Lockout won't hurt developing players

ANAHEIM, Calif. -- Football has kicked off, baseball pennant races are intensifying and Donald Trump is back on television firing people.

Yet, despite a world of other entertainment options, hundreds of hockey true believers have jammed themselves into the bleachers at the Mighty Ducks' practice rink for each session of a five-day rookie tournament between the Anaheim Mighty Ducks, Los Angeles Kings, Phoenix Coyotes and San Jose Sharks.

While the rest of the world spins in other directions, inside the rink, the NHL community watches in a state of collective and collaborative denial.

For a few days, everyone pretends it's business as usual. Less than 72 hours after Monday's championship game, the league's collective bargaining agreement with the players' association will expire, leaving the rookie tournament as an impromptu glimpse at what might be.

The coaches and scouts rank players while huddling to compare notes. The "power player" cheerleaders run about. Kings and Ducks fans hoot and holler.

"We're here because this may be the only hockey we see all year," said Ron Young, a local real estate salesman who brought his sons Michael and Robbie to Friday's action. "It's great, the guys are out there trying to prove themselves -- it's exciting."

The atmosphere is vintage NHL. This is the second year of the tournament, featuring both top draft picks and young free agents. The play is heated and highly competitive. But while the sights and sounds and the peach-fuzz young faces signal the start of another NHL season, the spirit of the tournament only seems to remind the hockey community of what will be lost when the doors are locked Wednesday.

"For me, it's still difficult to think there won't be (a season), that's been my problem," Kings coach Andy Murray said. "I'm an optimist that something could be done, but it doesn't look promising right now."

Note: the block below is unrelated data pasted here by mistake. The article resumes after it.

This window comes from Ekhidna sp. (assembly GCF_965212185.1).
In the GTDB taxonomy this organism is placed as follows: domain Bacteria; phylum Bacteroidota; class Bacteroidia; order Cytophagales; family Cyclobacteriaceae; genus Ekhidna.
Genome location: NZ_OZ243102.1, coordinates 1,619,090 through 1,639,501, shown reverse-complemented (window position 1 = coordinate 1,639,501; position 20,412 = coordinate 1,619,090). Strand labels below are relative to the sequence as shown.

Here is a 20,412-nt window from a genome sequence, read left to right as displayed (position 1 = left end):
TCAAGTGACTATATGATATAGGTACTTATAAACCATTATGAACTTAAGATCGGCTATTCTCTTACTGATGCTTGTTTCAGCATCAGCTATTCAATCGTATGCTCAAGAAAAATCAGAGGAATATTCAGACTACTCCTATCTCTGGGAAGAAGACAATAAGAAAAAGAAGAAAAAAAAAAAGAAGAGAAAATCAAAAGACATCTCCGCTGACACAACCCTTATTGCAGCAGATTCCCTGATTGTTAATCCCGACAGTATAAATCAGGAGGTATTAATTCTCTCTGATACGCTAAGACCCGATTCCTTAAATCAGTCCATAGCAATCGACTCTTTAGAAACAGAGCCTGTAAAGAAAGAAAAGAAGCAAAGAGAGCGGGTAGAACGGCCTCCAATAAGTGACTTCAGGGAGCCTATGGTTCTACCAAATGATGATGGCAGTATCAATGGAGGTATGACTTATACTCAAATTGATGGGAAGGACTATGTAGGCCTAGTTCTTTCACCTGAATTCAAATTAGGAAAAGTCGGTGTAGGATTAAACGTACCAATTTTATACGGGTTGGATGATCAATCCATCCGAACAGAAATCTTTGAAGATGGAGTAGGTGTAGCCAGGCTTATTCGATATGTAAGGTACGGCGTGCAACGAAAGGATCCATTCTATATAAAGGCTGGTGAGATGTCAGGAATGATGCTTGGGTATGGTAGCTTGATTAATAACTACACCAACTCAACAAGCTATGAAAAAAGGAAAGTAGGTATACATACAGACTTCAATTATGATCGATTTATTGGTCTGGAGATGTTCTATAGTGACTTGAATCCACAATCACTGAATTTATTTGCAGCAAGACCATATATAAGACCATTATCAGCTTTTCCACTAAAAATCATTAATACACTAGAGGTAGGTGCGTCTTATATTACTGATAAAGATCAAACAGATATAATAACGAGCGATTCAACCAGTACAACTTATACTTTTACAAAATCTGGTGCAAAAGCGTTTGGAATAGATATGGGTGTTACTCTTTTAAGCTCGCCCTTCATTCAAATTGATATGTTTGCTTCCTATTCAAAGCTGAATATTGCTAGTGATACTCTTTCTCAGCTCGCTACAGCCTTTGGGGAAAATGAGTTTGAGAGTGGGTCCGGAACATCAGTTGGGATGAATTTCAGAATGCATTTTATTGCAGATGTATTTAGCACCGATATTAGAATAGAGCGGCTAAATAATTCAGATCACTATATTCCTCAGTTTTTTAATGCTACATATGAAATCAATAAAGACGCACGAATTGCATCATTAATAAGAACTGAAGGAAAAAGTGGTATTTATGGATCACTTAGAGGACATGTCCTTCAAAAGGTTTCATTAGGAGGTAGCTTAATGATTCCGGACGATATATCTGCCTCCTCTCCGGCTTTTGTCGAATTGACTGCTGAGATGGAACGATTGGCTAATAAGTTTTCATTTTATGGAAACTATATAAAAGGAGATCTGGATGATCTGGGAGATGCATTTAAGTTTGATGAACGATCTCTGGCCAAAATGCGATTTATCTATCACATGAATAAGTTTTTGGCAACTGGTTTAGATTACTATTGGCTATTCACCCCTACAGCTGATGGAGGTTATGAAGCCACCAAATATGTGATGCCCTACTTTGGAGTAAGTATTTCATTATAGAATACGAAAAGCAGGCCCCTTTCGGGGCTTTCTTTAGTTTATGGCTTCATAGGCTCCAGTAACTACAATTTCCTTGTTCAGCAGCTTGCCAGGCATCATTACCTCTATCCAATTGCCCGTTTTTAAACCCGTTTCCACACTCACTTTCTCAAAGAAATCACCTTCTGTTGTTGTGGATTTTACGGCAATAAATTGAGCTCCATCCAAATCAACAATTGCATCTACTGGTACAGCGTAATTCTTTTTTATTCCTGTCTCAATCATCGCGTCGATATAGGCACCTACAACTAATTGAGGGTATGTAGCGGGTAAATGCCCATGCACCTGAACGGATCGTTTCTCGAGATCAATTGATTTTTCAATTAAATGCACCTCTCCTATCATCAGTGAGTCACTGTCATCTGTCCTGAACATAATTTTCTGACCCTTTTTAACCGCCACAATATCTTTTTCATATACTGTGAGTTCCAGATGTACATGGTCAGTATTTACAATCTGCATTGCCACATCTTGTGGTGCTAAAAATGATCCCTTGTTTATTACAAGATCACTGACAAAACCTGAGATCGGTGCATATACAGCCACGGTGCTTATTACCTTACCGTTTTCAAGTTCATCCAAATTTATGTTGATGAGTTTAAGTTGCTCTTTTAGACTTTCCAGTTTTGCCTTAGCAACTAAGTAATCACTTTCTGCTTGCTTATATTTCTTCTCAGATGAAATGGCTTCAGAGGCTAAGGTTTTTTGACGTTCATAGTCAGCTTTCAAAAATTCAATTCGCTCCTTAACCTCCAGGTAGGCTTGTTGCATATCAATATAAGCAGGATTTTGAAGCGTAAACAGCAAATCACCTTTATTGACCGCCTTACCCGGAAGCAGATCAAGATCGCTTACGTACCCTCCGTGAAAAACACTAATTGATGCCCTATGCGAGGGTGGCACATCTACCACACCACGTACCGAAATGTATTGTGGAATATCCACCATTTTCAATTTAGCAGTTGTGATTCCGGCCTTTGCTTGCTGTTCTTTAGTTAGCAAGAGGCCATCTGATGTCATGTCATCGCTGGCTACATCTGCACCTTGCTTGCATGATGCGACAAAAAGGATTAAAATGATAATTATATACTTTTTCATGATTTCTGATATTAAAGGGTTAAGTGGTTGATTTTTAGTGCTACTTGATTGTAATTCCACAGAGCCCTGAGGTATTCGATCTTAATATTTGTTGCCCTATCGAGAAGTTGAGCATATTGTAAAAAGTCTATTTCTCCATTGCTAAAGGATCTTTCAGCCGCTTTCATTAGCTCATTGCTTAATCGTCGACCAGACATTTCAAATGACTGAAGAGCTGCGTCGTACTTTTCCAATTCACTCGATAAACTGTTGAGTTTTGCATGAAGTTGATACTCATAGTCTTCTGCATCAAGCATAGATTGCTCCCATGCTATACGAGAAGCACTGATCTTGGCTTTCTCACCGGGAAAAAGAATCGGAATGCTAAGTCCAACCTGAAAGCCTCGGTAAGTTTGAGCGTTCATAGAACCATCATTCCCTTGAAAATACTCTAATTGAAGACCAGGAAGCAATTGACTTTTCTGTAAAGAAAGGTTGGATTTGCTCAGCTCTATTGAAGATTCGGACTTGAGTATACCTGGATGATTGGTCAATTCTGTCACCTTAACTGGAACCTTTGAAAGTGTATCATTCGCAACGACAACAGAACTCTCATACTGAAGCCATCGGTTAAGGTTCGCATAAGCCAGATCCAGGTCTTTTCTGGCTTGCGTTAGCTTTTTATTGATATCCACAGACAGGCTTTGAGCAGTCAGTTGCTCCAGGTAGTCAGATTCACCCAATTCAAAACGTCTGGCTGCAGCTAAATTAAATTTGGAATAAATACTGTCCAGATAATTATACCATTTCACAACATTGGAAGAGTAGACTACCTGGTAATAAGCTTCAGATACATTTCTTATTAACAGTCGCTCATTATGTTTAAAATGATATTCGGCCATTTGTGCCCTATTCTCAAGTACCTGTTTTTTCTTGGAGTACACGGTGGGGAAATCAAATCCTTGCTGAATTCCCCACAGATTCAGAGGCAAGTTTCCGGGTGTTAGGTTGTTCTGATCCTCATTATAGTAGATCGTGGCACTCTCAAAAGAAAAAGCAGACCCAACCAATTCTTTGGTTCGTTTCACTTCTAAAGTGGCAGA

Some of the fans were prepared to accept that loss, at least temporarily.

"It's inevitable, the goose that laid the golden egg is gone," said Jim Gibbons, a Vancouver Canucks season ticket holder who was in town and decided to stop by. "The players have had it very well -- signing $10 million contracts -- and the owners are losing money, they have to solve it."

There are plenty of real smiles and hearty greetings when the coaches, scouts and media folks who work in the NHL get reacquainted after a summer off. But the conversations quickly switch to where things may be heading.

While the rookie games continue on the big rink, behind the scenes Al Coates leans over the balcony rail, lost in thought while watching youth hockey on an adjacent rink. The Mighty Ducks' senior vice president of operations and interim GM has the burdened look of a man who knows that soon a morning will be spent telling employees they may be out of a job.

Phoenix GM Michael Barnett spent the summer rebuilding the Coyotes into a team that could be a new force in the West. But he can only ponder how long it will be before the "look good on paper" Coyotes actually take the ice.

"Our responsibility is to prepare the hockey club for whenever we commence play; at some point we certainly will, hopefully sooner than later," Barnett said. "Make no mistake about it, though; we are 100 percent behind the league's position."

Anaheim prospect Tim Brent has already gone through the rigors of negotiating hassles. Brent was first drafted by the Ducks in the 2002 draft, but his former agent could not come to terms with Anaheim. Consequently, the center went back into this year's draft only to be selected by the Ducks again.

"My initial feelings were anger," he told the Orange County Register. After switching agents and inking a contract, Brent now looks at the bigger picture. "The last thing I wanted was to be known as a greedy kid."

Oh, the irony.

The players most likely to be earning a paycheck during the lockout will be those who have never played in the NHL. The rookies skating in the tournament will be assigned to either an AHL or ECHL team or back to junior hockey.

"We're treating this as we do every year. There's a group of young players in the development stages of their careers, and this is a great opportunity to assess them against their own peers," Barnett said. "We don't feel the potential of a work stoppage changes things because we know every one of these players will be playing this year. It's important that we put them in the right place to develop."

And there is not going to be a whole lot developing in the NHL for a while.

Graig Woodburn covers the NHL for the Press-Enterprise of Riverside, Calif.